When planning a formal special needs ministry, pastors and volunteers often wonder where to begin. Questions and concerns can bring the planning process to the point of being overwhelming, leaving everyone frustrated. But there’s good news: We’ve compiled a list of “Frequently Asked Questions” (and answers!) designed to minimize frustration and create space for God’s leading.
1. Space is at a premium in our church! Do I need a separate room?
A separate space isn’t always possible or necessary. Special needs ministry is less about the location of rooms and more about the location of people. Often, a child with a disability needs a buddy within his or her age-level programming. The support of a patient, caring volunteer can make the activities more manageable. When a separate space is necessary to calm a child or manage more complex behavioral, emotional, or sensory needs, a separate room can be extremely helpful. If your church has available space, by all means, claim it. However, always give strong consideration to keeping children with their typical peers when possible.
2. Should we buy a separate curriculum?
Not necessarily. Most of the time, the curriculum can be modified to meet the needs of most learners. By making simple changes, such as enlarging print, reducing the amount of writing, or simplifying crafts, kids can enjoy lessons while keeping pace with their typically developing peers.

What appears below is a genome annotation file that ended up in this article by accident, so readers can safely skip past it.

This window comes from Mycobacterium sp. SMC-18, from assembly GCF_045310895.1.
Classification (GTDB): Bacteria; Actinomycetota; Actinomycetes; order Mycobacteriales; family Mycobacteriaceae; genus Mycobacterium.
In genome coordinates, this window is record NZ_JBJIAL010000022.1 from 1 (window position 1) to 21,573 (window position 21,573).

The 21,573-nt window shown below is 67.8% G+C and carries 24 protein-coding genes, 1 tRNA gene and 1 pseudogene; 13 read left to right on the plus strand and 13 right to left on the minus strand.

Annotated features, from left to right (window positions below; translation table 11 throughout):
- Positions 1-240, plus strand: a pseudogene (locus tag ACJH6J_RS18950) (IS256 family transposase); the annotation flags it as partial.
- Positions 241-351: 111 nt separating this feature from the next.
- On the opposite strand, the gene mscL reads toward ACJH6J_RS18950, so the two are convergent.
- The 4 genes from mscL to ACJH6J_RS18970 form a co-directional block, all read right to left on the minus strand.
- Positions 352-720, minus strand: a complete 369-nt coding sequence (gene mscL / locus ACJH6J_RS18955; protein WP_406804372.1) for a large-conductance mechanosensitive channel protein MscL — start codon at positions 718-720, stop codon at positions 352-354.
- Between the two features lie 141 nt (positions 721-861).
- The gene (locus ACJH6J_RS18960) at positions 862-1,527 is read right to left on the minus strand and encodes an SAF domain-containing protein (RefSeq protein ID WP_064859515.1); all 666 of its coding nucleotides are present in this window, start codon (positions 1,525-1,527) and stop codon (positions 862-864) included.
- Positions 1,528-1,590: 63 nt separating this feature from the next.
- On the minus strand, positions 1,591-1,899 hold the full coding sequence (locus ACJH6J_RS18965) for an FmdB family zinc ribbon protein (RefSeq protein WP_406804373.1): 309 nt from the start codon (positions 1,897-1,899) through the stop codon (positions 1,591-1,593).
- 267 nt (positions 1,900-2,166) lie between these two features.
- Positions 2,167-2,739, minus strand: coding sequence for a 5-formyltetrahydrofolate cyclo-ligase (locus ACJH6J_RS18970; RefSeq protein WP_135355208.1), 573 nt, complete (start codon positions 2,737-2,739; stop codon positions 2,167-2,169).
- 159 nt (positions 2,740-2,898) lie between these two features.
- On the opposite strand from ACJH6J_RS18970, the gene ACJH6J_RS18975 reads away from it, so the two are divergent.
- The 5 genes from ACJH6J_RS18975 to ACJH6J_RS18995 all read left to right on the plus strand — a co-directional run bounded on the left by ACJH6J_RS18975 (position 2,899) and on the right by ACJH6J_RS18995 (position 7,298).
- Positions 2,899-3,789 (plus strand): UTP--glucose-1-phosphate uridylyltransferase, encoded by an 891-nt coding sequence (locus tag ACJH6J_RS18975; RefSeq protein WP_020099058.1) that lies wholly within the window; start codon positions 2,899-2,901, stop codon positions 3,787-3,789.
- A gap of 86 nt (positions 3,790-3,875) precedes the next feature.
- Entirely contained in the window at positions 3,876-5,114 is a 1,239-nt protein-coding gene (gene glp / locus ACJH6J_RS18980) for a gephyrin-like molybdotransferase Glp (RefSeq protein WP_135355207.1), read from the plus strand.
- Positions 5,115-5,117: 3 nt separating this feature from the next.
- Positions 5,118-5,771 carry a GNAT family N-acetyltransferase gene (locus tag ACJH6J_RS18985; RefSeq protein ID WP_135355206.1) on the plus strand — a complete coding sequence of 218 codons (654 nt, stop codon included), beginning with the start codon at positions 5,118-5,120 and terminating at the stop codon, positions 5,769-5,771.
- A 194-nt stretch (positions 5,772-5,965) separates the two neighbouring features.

3. My church gave me a budget for this ministry. What’s the most important resource?
Your human resources are your most important resource, and a ministry staff person would be a very wise investment. Having someone on staff dedicated to this role emphasizes to the church and community how important your special needs ministry is. Also, this leader can participate in planning for children’s ministry events and represent the unique needs of families affected by disabilities. (Of course, a salary may not be available—even when a church has funds to spend on a new ministry.) Other important purchases can include sensory equipment, fidget toys, and special needs-friendly toys and games. Also, invest in equipment that makes the church accessible and safe for all families.
4. What if we advertise for our special needs ministry and we get 50 new families? How will we accommodate all of them?
Starting a new initiative can feel overwhelming—a bit like the disciples trying to feed the 5,000. Take heart. When a church begins a special needs ministry, families who need it will usually “trickle” in. As they do, take the opportunity to learn their needs and support them. These families will provide great training as the ministry begins. And don’t forget—the disciples were able to feed everyone with the supplies on hand once they looked to Jesus.
For more great articles like this, subscribe to Children’s Ministry Magazine today!